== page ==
Living Abroad for the First Time

Silhouette of young family and airplane

Susan is finally leaving Colorado. She’s both terrified and excited. The farthest she’s traveled was to California when she pursued her undergraduate degree in economics and MA in international policy at Stanford University. That was more than two years ago. She’s been back in Colorado working for the biggest tech company in the state.

It’s her final week at the company. She got the job she’s been dreaming of: a position at the Office of the United Nations High Commissioner for Human Rights (OHCHR) in Geneva, Switzerland. All expenses shall be paid for. But she’s worried about dozens of things. What stuff does she need to sell or keep with her? How will her insurance policy be covered? What’s the living cost like in Switzerland?

If you’re like Susan and you’ve just taken on a two or three-year tour for the first time to work in Cote d’Ivoire for the African Development Bank, this set of ideas might help you in the adjustment process:

Settle affairs that you will leave behind

Not just love affairs. But it could be those, too. Everything can go haywire if you leave plenty of things open-ended at the last minute. Go through a list of possessions, from small ones to big ones. Will you be selling your car? What about your blender? Will you maintain your bank account? From organizing matters related to your possessions to financial matters, you need to settle them.

Family and friends will want to spend time with you. You won’t be able to say goodbye to all of them, but make time for those who are dear to you. In other cultures, friends would organize a going away party for the person leaving.  If you feel that this is not going to happen, organize it yourself or ask someone to organize it for you. That way, all the people you want to see can come.

Learn About Your Destination Country

Flag Globe with different country flags

It’s hard these days not to know anything about a country. There’s plenty of information online about their lifestyle, politics, and cost of living. There are chat groups with people who can share their experiences and give you advice.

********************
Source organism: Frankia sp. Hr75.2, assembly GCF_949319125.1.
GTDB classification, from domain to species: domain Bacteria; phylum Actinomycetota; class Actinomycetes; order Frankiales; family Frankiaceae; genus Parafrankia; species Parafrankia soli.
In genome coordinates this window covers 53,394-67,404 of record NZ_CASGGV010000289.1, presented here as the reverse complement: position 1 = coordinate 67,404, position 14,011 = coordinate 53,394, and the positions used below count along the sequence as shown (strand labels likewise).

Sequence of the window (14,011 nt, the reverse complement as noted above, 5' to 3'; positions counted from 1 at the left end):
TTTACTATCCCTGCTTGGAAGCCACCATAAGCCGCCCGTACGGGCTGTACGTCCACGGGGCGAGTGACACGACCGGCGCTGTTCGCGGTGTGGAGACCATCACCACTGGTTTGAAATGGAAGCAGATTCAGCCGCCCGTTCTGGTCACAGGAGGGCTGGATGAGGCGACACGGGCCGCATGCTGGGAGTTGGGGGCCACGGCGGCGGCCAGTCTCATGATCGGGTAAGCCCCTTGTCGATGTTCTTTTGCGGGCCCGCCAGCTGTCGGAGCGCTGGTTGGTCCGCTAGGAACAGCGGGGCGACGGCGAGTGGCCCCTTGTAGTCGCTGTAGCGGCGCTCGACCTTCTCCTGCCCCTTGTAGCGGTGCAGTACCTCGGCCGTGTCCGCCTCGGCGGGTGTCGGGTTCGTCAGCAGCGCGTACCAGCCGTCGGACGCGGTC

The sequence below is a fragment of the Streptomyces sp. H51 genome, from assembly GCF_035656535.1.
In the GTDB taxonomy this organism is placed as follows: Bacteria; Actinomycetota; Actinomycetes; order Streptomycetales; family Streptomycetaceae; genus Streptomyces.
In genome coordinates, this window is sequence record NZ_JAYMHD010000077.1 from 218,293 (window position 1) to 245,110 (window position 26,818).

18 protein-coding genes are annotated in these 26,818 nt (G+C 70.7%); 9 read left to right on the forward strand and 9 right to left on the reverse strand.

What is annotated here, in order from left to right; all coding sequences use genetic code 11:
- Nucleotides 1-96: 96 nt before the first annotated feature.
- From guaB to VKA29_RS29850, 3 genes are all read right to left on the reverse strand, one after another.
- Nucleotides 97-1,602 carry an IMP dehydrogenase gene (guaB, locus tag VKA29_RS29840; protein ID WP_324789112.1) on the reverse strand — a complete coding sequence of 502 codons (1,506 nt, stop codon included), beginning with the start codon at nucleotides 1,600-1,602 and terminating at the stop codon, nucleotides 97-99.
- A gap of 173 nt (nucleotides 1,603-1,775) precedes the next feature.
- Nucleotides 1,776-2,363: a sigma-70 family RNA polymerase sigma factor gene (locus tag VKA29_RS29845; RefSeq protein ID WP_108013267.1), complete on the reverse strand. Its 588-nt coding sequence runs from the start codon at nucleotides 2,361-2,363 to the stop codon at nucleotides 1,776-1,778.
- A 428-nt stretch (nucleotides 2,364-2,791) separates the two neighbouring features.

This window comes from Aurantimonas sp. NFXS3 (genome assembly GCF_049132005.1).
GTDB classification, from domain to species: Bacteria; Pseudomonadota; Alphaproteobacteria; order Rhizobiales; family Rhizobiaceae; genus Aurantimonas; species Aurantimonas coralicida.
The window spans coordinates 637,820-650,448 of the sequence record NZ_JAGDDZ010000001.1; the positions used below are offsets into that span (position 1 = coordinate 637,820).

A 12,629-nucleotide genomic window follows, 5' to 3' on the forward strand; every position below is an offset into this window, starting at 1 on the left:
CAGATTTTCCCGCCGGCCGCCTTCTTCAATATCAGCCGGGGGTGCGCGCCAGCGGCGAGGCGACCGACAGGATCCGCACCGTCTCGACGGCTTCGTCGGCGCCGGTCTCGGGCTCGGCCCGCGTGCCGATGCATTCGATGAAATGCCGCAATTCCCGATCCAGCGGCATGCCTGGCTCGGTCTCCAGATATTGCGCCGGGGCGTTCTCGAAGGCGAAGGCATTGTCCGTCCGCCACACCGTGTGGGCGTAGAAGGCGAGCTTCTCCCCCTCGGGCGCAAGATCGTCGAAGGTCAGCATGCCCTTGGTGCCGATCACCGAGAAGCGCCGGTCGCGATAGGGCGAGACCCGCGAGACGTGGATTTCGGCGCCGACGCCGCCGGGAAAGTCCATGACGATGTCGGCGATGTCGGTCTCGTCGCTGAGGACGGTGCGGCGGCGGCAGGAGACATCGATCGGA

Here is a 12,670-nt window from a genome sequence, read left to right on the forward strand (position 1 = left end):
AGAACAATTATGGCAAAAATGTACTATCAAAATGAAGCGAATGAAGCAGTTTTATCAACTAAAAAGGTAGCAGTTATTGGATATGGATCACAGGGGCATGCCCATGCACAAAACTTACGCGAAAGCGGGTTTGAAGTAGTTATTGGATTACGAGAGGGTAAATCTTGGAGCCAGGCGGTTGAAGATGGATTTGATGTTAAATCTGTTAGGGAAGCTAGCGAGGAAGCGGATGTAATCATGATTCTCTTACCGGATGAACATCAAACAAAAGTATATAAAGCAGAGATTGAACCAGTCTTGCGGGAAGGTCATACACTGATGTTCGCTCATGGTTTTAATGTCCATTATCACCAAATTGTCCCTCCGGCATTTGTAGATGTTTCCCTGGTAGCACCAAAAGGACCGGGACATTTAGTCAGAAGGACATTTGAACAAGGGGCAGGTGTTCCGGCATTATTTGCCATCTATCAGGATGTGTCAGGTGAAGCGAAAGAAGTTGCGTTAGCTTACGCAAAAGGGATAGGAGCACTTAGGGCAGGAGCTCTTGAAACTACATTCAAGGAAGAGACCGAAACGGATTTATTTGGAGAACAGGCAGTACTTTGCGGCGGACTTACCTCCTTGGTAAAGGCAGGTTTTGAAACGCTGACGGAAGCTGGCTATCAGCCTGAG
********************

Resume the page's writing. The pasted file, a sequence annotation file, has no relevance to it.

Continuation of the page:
You’ll be wanting to get a context of what life is like living in your new country. Asking about the price of eggs or movie tickets might seem trivial, but knowing this will provide you insights on your possible spending habits. If you have time to study the language, do so.

Clarify Your Legal Status

Big organizations like the World Bank or the UN or big multi-national companies are used to handling expatriates. Typically, a specific process takes care of all the logistic requirements of your departure from your country and arrival to another. Your employer should organize your visa, accommodations, and health care

Embrace the New

Do not miss what you left behind too much. Learn to embrace the new—new city, new friends, new language, new food, and new culture.

Learn to be patient. For some, learning a new language comes easy. For others, not so much. Your best language teacher might be the time you’ll spend talking with the nice lady from the market trying to sell you garlic. You’re mispronouncing words, pointing, and gesturing but also listening to her.

Create your new space by meeting the locals, appreciating the local cuisine, and respecting their culture. It’s a magnificent gift.

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